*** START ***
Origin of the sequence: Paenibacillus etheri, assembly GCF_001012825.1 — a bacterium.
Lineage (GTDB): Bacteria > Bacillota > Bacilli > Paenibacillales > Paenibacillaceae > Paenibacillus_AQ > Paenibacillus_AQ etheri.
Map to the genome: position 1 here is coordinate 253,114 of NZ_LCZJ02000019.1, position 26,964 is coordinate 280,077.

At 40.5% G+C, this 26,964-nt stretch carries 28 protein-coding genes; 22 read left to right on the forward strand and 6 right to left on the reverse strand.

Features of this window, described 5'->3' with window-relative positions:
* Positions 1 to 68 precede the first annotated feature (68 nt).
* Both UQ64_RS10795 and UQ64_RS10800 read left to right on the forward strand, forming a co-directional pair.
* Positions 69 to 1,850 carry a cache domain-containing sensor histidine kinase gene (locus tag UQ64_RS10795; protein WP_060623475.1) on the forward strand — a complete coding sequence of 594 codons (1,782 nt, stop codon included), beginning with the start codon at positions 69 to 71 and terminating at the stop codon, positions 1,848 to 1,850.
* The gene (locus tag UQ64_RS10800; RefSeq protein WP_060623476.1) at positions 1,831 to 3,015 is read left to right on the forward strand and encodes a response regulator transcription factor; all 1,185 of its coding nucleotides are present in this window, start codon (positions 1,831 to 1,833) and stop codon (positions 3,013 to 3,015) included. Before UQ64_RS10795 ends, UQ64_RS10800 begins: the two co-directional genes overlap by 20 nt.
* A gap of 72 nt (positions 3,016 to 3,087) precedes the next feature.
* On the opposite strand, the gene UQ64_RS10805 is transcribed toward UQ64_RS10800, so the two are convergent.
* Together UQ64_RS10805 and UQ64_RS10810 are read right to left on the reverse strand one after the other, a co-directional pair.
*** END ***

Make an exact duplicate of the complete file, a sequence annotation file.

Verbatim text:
Origin of the sequence: Paenibacillus etheri, assembly GCF_001012825.1 — a bacterium.
Lineage (GTDB): Bacteria > Bacillota > Bacilli > Paenibacillales > Paenibacillaceae > Paenibacillus_AQ > Paenibacillus_AQ etheri.
Map to the genome: position 1 here is coordinate 253,114 of NZ_LCZJ02000019.1, position 26,964 is coordinate 280,077.

At 40.5% G+C, this 26,964-nt stretch carries 28 protein-coding genes; 22 read left to right on the forward strand and 6 right to left on the reverse strand.

Features of this window, described 5'->3' with window-relative positions:
* Positions 1 to 68 precede the first annotated feature (68 nt).
* Both UQ64_RS10795 and UQ64_RS10800 read left to right on the forward strand, forming a co-directional pair.
* Positions 69 to 1,850 carry a cache domain-containing sensor histidine kinase gene (locus tag UQ64_RS10795; protein WP_060623475.1) on the forward strand — a complete coding sequence of 594 codons (1,782 nt, stop codon included), beginning with the start codon at positions 69 to 71 and terminating at the stop codon, positions 1,848 to 1,850.
* The gene (locus tag UQ64_RS10800; RefSeq protein WP_060623476.1) at positions 1,831 to 3,015 is read left to right on the forward strand and encodes a response regulator transcription factor; all 1,185 of its coding nucleotides are present in this window, start codon (positions 1,831 to 1,833) and stop codon (positions 3,013 to 3,015) included. Before UQ64_RS10795 ends, UQ64_RS10800 begins: the two co-directional genes overlap by 20 nt.
* A gap of 72 nt (positions 3,016 to 3,087) precedes the next feature.
* On the opposite strand, the gene UQ64_RS10805 is transcribed toward UQ64_RS10800, so the two are convergent.
* Together UQ64_RS10805 and UQ64_RS10810 are read right to left on the reverse strand one after the other, a co-directional pair.